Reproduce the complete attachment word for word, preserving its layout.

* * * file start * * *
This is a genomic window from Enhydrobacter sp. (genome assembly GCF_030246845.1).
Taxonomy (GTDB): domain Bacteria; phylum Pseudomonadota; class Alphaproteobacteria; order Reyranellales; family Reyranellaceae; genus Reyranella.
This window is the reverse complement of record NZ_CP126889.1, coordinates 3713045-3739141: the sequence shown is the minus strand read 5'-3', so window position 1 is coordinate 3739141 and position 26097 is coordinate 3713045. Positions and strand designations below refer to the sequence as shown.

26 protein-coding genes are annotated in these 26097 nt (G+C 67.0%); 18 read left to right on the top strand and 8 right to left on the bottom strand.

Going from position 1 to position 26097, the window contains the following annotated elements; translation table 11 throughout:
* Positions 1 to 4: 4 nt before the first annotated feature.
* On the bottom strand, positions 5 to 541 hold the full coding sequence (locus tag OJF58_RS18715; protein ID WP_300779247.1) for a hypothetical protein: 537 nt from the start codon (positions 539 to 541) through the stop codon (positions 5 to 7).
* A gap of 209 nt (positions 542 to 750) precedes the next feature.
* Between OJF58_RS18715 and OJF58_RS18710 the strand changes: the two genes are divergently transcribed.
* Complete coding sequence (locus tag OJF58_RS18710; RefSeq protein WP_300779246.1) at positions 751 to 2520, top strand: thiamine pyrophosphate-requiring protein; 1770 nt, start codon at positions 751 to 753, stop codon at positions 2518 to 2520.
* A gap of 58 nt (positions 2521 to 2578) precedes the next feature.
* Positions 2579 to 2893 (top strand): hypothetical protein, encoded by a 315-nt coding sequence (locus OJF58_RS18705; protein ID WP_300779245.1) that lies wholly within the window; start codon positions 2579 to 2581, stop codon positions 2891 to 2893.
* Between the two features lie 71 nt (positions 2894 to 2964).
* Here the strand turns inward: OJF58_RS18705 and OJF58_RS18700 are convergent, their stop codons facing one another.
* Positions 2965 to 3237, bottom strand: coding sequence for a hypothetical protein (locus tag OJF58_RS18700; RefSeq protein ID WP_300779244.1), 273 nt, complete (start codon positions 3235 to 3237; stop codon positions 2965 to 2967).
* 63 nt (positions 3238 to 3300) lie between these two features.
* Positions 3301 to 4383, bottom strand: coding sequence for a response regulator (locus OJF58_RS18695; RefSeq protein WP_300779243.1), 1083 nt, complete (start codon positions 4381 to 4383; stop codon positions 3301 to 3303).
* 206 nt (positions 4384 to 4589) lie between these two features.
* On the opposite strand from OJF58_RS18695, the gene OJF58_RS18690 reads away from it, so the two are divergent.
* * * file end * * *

This is a genomic window from Enhydrobacter sp. (genome assembly GCF_030246845.1).
Taxonomy (GTDB): domain Bacteria; phylum Pseudomonadota; class Alphaproteobacteria; order Reyranellales; family Reyranellaceae; genus Reyranella.
This window is the reverse complement of record NZ_CP126889.1, coordinates 3713045-3739141: the sequence shown is the minus strand read 5'-3', so window position 1 is coordinate 3739141 and position 26097 is coordinate 3713045. Positions and strand designations below refer to the sequence as shown.

26 protein-coding genes are annotated in these 26097 nt (G+C 67.0%); 18 read left to right on the top strand and 8 right to left on the bottom strand.

Going from position 1 to position 26097, the window contains the following annotated elements; translation table 11 throughout:
* Positions 1 to 4: 4 nt before the first annotated feature.
* On the bottom strand, positions 5 to 541 hold the full coding sequence (locus tag OJF58_RS18715; protein ID WP_300779247.1) for a hypothetical protein: 537 nt from the start codon (positions 539 to 541) through the stop codon (positions 5 to 7).
* A gap of 209 nt (positions 542 to 750) precedes the next feature.
* Between OJF58_RS18715 and OJF58_RS18710 the strand changes: the two genes are divergently transcribed.
* Complete coding sequence (locus tag OJF58_RS18710; RefSeq protein WP_300779246.1) at positions 751 to 2520, top strand: thiamine pyrophosphate-requiring protein; 1770 nt, start codon at positions 751 to 753, stop codon at positions 2518 to 2520.
* A gap of 58 nt (positions 2521 to 2578) precedes the next feature.
* Positions 2579 to 2893 (top strand): hypothetical protein, encoded by a 315-nt coding sequence (locus OJF58_RS18705; protein ID WP_300779245.1) that lies wholly within the window; start codon positions 2579 to 2581, stop codon positions 2891 to 2893.
* Between the two features lie 71 nt (positions 2894 to 2964).
* Here the strand turns inward: OJF58_RS18705 and OJF58_RS18700 are convergent, their stop codons facing one another.
* Positions 2965 to 3237, bottom strand: coding sequence for a hypothetical protein (locus tag OJF58_RS18700; RefSeq protein ID WP_300779244.1), 273 nt, complete (start codon positions 3235 to 3237; stop codon positions 2965 to 2967).
* 63 nt (positions 3238 to 3300) lie between these two features.
* Positions 3301 to 4383, bottom strand: coding sequence for a response regulator (locus OJF58_RS18695; RefSeq protein WP_300779243.1), 1083 nt, complete (start codon positions 4381 to 4383; stop codon positions 3301 to 3303).
* 206 nt (positions 4384 to 4589) lie between these two features.
* On the opposite strand from OJF58_RS18695, the gene OJF58_RS18690 reads away from it, so the two are divergent.